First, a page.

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The Learning Curve in a Competitive Industry

  • Emmanuel Petrakis

    (Departamento de Economia, Universidad Carlos III de Madrid)

  • Eric Rasmusen

    (Indiana University School of Business)

  • Santanu Roy

    (Econometric Institute, Erasmus University)

We consider the learning curve in an industry with free entry and exit, and price-taking firms. A unique equilibrium exists if the fixed cost is positive. While equilibrium profits are zero, mature firms earn rents on their learning, and, if costs are convex, no firm can profitably enter after the date the industry begins. Under some cost and demand conditions, however, firms may have to exit the market despite their experience gained earlier. Furthermore identical firms facing the same prices may produce different quantities. The market outcome is always socially efficient, even if it dictates that firms exit after learning. Finally, actual and optimal industry concentration does not always increase in the intensity of learning.

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Paper provided by EconWPA in its series Industrial Organization with number 9506001.

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Date of creation: 14 Jun 1995
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Handle: RePEc:wpa:wuwpio:9506001
Note: A 70KB LaTeX file. A postscript file is available on request from Erasmuse@Indiana.edu.
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  1. Nancy L Stokey, 1986. "Learning-by-Doing and the Introduction of New Goods," Discussion Papers 699, Northwestern University, Center for Mathematical Studies in Economics and Management Science, revised May 1987.
  2. Michele Boldrin & Jose A. Scheinkman, 1988. "Learning-By-Doing, International Trade and Growth: A Note," UCLA Economics Working Papers 462, UCLA Department of Economics.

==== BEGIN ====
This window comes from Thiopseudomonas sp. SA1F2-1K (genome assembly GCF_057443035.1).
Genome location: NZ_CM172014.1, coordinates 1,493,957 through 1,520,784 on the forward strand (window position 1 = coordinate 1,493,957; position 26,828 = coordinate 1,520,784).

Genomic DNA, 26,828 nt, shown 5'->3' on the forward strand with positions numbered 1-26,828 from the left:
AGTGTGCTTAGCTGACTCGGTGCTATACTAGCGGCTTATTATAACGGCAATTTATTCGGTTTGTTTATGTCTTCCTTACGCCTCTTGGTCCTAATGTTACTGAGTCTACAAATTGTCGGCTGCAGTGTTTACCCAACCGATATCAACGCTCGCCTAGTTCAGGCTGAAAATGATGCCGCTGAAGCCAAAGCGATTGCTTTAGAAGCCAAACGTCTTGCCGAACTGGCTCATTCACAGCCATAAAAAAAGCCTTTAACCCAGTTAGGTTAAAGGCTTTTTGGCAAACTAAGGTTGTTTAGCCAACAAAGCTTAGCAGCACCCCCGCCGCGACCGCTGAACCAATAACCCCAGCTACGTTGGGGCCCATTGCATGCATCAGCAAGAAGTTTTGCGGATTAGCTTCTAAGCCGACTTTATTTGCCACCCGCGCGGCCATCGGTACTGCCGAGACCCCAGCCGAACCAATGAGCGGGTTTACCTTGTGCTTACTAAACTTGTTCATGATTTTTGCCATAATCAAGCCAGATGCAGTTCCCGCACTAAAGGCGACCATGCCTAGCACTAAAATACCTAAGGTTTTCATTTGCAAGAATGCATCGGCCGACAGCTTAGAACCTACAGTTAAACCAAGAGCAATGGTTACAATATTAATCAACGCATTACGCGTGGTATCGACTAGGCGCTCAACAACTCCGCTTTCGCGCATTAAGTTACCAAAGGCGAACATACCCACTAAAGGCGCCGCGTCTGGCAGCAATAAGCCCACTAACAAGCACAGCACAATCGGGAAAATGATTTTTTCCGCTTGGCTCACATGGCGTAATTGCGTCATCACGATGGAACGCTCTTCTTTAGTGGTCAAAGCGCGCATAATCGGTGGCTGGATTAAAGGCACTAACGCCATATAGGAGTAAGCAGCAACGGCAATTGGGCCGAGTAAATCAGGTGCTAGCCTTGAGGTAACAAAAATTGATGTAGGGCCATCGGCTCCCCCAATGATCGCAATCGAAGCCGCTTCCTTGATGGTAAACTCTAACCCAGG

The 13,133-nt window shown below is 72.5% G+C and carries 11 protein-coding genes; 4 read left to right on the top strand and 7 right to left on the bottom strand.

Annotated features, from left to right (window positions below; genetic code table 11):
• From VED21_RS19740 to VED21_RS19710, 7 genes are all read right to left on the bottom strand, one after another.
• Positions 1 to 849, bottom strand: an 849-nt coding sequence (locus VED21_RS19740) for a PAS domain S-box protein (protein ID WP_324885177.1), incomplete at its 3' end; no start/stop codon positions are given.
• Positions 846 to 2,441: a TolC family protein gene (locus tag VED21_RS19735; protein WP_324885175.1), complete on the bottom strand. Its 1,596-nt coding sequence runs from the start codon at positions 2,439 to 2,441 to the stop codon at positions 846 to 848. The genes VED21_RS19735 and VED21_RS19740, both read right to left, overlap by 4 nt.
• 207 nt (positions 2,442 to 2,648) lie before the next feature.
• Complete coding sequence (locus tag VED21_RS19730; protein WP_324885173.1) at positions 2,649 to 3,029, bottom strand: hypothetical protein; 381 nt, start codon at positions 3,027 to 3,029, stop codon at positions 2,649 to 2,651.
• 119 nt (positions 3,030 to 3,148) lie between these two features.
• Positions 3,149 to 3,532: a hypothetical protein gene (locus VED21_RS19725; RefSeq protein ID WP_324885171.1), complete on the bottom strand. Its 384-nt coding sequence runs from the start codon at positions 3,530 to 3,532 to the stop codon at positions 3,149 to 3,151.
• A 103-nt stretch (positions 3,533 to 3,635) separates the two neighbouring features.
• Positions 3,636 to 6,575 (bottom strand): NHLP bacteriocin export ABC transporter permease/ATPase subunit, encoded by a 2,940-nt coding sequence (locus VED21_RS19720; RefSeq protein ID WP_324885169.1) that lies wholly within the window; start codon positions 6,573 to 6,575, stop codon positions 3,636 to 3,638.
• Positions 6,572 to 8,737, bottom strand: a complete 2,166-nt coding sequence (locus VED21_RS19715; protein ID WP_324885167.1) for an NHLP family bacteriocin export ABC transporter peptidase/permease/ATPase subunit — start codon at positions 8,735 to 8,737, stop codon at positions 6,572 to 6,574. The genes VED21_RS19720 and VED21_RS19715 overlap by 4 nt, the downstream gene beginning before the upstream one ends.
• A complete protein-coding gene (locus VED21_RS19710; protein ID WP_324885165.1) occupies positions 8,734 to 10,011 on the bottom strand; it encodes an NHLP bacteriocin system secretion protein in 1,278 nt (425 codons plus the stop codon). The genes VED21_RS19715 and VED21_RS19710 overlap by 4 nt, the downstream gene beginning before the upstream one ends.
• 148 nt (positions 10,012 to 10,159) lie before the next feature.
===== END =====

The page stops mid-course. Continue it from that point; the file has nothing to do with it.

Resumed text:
3. Ghemawat, Pankaj & Spence, A Michael, 1985. "Learning Curve Spillovers and Market Performance," The Quarterly Journal of Economics, MIT Press, vol. 100(5), pages 839-52, Supp..
  4. Clarida, Richard H, 1993. "Entry, Dumping, and Shakeout," American Economic Review, American Economic Association, vol. 83(1), pages 180-202, March.
  5. Jovanovic, Boyan & Lach, Saul, 1988. "Entry, Exit, And Diffusion With Learning By Doing," Working Papers 88-16, C.V. Starr Center for Applied Economics, New York University.
  6. Paul M Romer, 1999. "Increasing Returns and Long-Run Growth," Levine's Working Paper Archive 2232, David K. Levine.
  7. Dasgupta, Partha & Stiglitz, Joseph E, 1988. "Learning-by-Doing, Market Structure and Industrial and Trade Policies," Oxford Economic Papers, Oxford University Press, vol. 40(2), pages 246-68, June.
  8. Smiley, Robert H & Ravid, S Abraham, 1983. "The Importance of Being First: Learning Price and Strategy," The Quarterly Journal of Economics, MIT Press, vol. 98(2), pages 353-62, May.
  9. Lucas, Robert Jr., 1988. "On the mechanics of economic development," Journal of Monetary Economics, Elsevier, vol. 22(1), pages 3-42, July.
  10. Luis M.B. Cabral & Michael H. Riordan, 1991. "Learning to Compete and Vice Versa," Papers 0017, Boston University - Industry Studies Programme.
  11. Hugo A. Hopenhayn, 1993. "The shakeout," Economics Working Papers 33, Department of Economics and Business, Universitat Pompeu Fabra.
  12. Stiglitz, Joseph E, 1984. "Price Rigidities and Market Structure," American Economic Review, American Economic Association, vol. 74(2), pages 350-55, May.
  13. Hopenhayn, Hugo A, 1992. "Entry, Exit, and Firm Dynamics in Long Run Equilibrium," Econometrica, Econometric Society, vol. 60(5), pages 1127-50, September.
  14. Clarke, Frank H & Darrough, Masako N & Heineke, John M, 1982. "Optimal Pricing Policy in the Presence of Experience Effects," The Journal of Business, University of Chicago Press, vol. 55(4), pages 517-30, October.
  15. Gautam Bhattacharya, 1984. "Learning and the Behavior of Potential Entrants," RAND Journal of Economics, The RAND Corporation, vol. 15(2), pages 281-289, Summer.
  16. Mookherjee, Dilip & Ray, Debraj, 1991. "Collusive Market Structure under Learning-by-Doing and Increasing Returns," Review of Economic Studies, Wiley Blackwell, vol. 58(5), pages 993-1009, October.
  17. Spence, Michael, 1984. "Cost Reduction, Competition, and Industry Performance," Econometrica, Econometric Society, vol. 52(1), pages 101-21, January.
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